decided: June 2, 1986.
HENRY SCOTT MYERS, PETITIONER
COMMONWEALTH OF PENNSYLVANIA, PENNSYLVANIA BOARD OF PROBATION AND PAROLE, RESPONDENT
Appeal from the Order of the Pennsylvania Board of Probation and Parole, in case of Henry Scott Myers, dated May 29, 1985.
F. P. Kimberly McFadden, for petitioner.
Arthur R. Thomas, Assistant Chief Counsel, with him, Robert A. Greevy, Chief Counsel, for respondent.
Judges Craig and Palladino, and Senior Judge Barbieri, sitting as a panel of three. Opinion by Judge Palladino.
[ 97 Pa. Commw. Page 575]
This is an appeal by Henry Myers (Petitioner) from a denial of his request for administrative relief by the Board of Probation and Parole (Board). We affirm.
On November 12, 1982, Petitioner was sentenced to prison for a term of not less than two years and not more than four years, eleven months and twenty-nine days for aggravated assault. He was paroled on May 30, 1984 subject to a number of conditions including: (1) condition 1 -- that he report to a parole office in New York State and not leave the parole district without permission; (2) condition 3 -- that he report regularly to the parole supervision staff in New York; (3) condition 6a -- that he refrain from consuming alcoholic beverages; and (4) condition 6b -- that he participate in an out-patient alcohol therapy plan. On October 31, 1981 Petitioner was arrested as a technical parole violator for violating the above-listed conditions of his parole.
A violation hearing was held on February 8, 1985 at which Petitioner admitted and stipulated to violations of conditions 3, 6a and 6b. Petitioner denied violating condition 1. A report from the New York State parole authorities which summarized Petitioner's activities and adjustment to parole and which indicated that Petitioner had left the parole district without permission was admitted into evidence, over the objection of Petitioner's attorney. The hearing examiner found that there was good cause to admit the report because the authority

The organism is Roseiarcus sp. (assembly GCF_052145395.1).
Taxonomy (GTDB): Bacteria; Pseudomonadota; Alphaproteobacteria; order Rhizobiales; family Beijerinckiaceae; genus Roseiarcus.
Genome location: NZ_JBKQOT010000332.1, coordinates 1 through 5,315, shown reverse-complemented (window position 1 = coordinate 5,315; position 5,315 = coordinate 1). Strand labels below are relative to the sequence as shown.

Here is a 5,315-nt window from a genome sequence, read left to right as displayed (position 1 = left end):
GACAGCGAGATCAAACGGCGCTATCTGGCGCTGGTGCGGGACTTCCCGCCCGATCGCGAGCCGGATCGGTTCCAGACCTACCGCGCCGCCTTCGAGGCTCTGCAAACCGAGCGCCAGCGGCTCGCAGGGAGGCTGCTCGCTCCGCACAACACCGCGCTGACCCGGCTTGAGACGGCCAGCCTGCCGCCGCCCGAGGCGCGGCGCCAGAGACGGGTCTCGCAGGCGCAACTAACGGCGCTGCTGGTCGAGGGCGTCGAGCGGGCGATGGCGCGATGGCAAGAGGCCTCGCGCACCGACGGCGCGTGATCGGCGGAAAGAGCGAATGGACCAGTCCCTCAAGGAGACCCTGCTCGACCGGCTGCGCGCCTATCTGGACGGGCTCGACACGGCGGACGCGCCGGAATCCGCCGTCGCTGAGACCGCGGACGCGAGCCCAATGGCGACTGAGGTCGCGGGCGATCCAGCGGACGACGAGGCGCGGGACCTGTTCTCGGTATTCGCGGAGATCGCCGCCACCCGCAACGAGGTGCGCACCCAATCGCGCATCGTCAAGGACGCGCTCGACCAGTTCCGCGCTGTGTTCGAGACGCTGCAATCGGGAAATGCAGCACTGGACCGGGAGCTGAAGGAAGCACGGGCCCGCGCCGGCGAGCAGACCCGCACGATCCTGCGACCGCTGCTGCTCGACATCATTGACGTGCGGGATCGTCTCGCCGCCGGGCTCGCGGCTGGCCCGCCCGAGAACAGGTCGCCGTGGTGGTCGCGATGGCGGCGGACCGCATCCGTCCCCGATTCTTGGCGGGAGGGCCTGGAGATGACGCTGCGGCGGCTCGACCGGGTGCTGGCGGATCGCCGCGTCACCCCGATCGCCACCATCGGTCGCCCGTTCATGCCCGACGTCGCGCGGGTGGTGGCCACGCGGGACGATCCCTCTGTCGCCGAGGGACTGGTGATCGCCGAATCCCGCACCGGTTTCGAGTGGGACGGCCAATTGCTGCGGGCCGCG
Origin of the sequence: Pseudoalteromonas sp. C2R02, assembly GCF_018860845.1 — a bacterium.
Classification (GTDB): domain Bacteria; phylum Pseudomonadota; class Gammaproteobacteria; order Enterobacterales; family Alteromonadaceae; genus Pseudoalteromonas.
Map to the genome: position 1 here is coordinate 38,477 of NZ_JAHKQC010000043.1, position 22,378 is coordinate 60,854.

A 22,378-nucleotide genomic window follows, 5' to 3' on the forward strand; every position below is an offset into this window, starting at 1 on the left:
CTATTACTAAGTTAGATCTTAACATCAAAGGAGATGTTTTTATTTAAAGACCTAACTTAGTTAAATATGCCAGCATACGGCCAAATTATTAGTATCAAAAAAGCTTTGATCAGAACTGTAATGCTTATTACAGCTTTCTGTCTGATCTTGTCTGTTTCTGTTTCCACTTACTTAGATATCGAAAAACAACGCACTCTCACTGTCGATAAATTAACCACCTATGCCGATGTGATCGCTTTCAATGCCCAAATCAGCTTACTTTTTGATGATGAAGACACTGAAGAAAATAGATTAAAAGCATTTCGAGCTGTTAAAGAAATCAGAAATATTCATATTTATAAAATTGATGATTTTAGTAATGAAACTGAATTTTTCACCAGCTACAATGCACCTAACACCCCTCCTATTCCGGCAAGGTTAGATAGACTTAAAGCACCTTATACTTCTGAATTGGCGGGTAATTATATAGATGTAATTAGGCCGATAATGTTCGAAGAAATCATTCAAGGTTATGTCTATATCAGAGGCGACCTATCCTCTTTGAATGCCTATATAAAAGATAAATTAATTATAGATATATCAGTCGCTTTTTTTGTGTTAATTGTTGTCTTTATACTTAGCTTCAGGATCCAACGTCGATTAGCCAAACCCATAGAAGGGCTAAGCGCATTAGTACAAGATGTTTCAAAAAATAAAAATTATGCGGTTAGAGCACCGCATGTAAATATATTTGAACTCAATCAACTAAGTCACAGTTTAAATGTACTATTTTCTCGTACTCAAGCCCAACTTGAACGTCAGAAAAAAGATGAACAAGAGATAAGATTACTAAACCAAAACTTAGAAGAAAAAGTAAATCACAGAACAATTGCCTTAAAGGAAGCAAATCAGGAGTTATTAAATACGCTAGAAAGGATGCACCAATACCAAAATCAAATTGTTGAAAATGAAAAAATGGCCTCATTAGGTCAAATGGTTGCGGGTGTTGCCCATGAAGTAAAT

[ 97 Pa. Commw. Page 576]
issuing the report was outside the jurisdiction of the Board. The hearing examiner concluded that the evidence presented failed to establish a violation of condition 1, but recommended that Petitioner be recommitted as a technical parole violator for the admitted violations of conditions 3, 6a and 6b. The Board accepted the hearing examiner's recommendation and recommitted Petitioner to serve a total of twenty-one months backtime; six months for violation of condition 3 and fifteen months for violations of conditions 6a and 6b. In its recommitment order the Board indicated that it relied upon Petitioner's admission and the New York parole authorities' report. Petitioner's request for administrative relief from the recommitment order was denied.
Petitioner now appeals to this Court asserting that he was denied due process of law because he did not have an opportunity to confront and cross-examine the author of the report from the New York State parole authorities. This argument is without merit. Hearsay evidence is admissible in parole revocation hearings provided that the hearing examiner makes a finding of good cause for its admission, but a decision to recommit a technical parole violator may not be based solely upon hearsay evidence. Grello v. Board of Probation and Parole, 83 Pa. Commonwealth Ct. 252, 477 A.2d 45 (1984). See also 37 Pa. Code § 71.5(d) (hearing examiner to make good cause finding for admission of hearsay evidence).
In the case at bar, the Board's decision to recommit Petitioner was not based at all upon hearsay evidence; it was based upon Petitioner's admission of, and stipulation to, violations of conditions 3, 6a and 6b. The violation of condition 1, which Petitioner denied, was rejected by the Board because it was not established by a preponderance of the evidence.
[ 97 Pa. Commw. Page 577]
Furthermore, the hearing examiner did make a proper finding of good cause for the admission of the report from the New York parole authorities because the witness who prepared the report was not within the jurisdiction of the Commonwealth and was therefore unavailable.*fn1 Therefore, to the extent that the Board may have relied upon the report in determining the amount of backtime which Petitioner would be required to serve, it did not commit error. The backtime which Petitioner has been ordered to serve is within the presumptive range provided by 37 Pa. Code § 75.4 and will not be disturbed by this Court.
Accordingly, the decision of the Board is affirmed.
[ 97 Pa. Commw. Page 578]
And Now, June 2, 1986, the decision of the Board of Probation and Parole, dated May 29, 1985, in the above-captioned case is affirmed.